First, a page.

How Popularity Influences Student Elections


Image courtesy of Wise Bread

Ainsley Cox

     An article from Xaverian Weekly titled Are Student Politics a Popularity Contest? states,“You think he or she will do a good job in x position: you know them personally, they’re outgoing, talented, and a person you are happy to be acquainted with. Of course, you trust your own character judgment, which compels you to make a decision like voting for your friend in the upcoming student election,” The article published on January 28, 2016 goes on to say, “Now here’s the thing: What if we all did that? Gave into our bias and voted for a friend, but not necessarily for the person who is best equipped or qualified for the position they are running for” (Jurga).

     Student elections are often a popularity contest. If you say no, then let me put you in a hypothetical situation. Say you are a regular student at Legacy High School, just like you are now, and your best friend is running for Student Body President. You love your best friend and you think that being the student body president would make them very happy.

     Now, obviously your friend isn’t the only one running for Student Council President (SCP). Their competitor is someone that you don’t really know that well. Say you have a couple of classes with them, see them in the hallway, but you don’t know them. The only two things you know about this person is that they want to be SCP and they are probably going to do a better job than your friend would.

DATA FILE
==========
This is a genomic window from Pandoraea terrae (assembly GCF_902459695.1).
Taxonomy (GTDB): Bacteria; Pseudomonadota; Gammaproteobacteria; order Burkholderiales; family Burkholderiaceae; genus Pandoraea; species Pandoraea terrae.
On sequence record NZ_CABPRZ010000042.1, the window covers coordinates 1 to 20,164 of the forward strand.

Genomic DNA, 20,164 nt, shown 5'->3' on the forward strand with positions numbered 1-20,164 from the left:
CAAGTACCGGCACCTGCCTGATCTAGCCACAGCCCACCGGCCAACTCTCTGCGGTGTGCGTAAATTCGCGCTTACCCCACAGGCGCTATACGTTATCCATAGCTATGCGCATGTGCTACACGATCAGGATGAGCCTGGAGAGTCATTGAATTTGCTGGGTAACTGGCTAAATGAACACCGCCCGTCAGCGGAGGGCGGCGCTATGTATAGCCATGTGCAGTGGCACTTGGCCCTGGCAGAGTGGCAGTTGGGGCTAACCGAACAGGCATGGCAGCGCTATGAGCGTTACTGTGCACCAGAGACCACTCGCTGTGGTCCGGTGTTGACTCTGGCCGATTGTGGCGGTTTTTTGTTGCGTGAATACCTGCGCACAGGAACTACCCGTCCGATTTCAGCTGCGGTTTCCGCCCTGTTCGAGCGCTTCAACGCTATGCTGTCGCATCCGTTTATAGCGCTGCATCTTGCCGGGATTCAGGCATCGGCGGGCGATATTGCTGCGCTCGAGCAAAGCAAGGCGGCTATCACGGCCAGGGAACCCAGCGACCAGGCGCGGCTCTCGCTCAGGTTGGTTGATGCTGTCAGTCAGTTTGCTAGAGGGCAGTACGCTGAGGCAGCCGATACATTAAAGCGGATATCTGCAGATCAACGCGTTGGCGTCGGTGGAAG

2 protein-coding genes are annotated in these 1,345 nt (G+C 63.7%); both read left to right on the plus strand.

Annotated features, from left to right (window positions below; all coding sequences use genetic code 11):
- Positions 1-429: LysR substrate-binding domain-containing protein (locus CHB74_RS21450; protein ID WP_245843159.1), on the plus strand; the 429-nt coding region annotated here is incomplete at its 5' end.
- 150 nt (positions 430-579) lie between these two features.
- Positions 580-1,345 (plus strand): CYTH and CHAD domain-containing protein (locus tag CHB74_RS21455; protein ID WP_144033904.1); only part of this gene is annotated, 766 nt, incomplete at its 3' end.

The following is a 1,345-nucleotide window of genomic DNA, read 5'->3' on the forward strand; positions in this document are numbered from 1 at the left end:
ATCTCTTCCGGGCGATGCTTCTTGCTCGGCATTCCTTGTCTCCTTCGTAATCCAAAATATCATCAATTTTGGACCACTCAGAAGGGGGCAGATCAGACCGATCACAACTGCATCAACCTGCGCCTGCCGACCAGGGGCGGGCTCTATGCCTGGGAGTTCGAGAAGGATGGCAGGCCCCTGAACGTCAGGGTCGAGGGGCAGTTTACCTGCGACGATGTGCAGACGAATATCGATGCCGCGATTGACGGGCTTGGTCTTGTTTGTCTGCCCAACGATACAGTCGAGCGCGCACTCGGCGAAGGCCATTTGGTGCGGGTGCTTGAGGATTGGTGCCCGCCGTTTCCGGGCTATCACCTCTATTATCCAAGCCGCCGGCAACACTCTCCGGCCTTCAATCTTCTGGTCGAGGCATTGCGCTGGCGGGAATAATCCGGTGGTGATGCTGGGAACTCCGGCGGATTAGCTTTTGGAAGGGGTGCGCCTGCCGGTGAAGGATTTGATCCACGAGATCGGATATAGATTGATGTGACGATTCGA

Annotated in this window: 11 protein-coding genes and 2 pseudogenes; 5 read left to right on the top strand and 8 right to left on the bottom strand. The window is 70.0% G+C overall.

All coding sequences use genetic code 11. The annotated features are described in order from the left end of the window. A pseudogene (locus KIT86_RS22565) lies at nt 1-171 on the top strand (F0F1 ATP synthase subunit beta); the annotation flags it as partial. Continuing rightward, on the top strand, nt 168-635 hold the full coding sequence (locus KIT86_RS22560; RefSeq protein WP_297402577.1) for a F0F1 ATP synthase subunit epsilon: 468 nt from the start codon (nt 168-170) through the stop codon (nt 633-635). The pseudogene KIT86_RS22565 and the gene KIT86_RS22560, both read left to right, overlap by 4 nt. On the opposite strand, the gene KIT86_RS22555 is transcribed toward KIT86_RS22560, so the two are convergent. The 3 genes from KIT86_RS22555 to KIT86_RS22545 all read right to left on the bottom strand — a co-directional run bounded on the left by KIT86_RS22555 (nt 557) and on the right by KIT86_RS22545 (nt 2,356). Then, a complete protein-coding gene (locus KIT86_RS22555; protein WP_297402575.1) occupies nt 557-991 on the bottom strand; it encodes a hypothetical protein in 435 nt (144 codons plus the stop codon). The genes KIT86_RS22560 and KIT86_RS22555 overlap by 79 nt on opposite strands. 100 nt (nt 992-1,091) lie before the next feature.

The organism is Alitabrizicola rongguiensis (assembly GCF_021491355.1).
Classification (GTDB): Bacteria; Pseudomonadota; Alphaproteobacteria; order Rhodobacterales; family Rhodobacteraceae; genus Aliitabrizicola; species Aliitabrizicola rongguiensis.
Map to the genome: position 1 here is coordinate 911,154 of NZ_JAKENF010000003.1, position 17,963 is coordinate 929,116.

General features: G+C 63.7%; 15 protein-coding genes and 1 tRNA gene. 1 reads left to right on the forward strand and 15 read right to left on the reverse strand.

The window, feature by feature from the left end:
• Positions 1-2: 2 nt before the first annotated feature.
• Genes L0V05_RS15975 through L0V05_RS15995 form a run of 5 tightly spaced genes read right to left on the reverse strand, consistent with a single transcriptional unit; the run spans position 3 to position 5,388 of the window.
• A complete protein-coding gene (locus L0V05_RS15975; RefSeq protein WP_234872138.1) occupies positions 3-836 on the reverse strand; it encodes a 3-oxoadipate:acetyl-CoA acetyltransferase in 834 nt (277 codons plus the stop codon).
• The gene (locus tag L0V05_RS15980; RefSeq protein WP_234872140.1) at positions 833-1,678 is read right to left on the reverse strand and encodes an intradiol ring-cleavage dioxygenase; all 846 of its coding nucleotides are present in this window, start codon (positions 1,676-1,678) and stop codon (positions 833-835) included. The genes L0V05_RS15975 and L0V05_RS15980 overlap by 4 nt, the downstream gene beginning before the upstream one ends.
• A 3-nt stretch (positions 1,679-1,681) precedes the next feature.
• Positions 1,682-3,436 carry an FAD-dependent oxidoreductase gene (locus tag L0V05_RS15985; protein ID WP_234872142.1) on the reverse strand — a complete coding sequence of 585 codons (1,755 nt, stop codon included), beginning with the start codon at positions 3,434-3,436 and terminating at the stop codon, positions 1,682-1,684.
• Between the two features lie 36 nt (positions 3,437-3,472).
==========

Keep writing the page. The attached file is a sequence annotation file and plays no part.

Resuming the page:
You have listened to their speeches about what they would do as president and you genuinely believe in a little, hidden part of your soul that they aren’t just better equipped for the job, but that they would probably be happier in it. They are like a fish taking to water, the water being Student Government.

     When you get that ballot to vote, who do you choose? Your friend who you love, or a stranger who you believe in? Tough question.

     On the one hand, if your friend ever found out that you didn’t cast your support behind them, the friendship might end. But on the other, wouldn’t you be selling out if you didn’t vote for the candidate that you preferred?

     The definition of election is “ a formal and organized process of electing or being elected, especially members of a political body.”  This has carried out throughout the history of the United States and had (usually) transpired as a fair and just occurrence (with the exception of Nixon and maybe Trump). But does the fairness extend to American schools?  Take a real hard look at that the next time you check a name on your schools ballot.

Image courtesy of Carrie Neumayer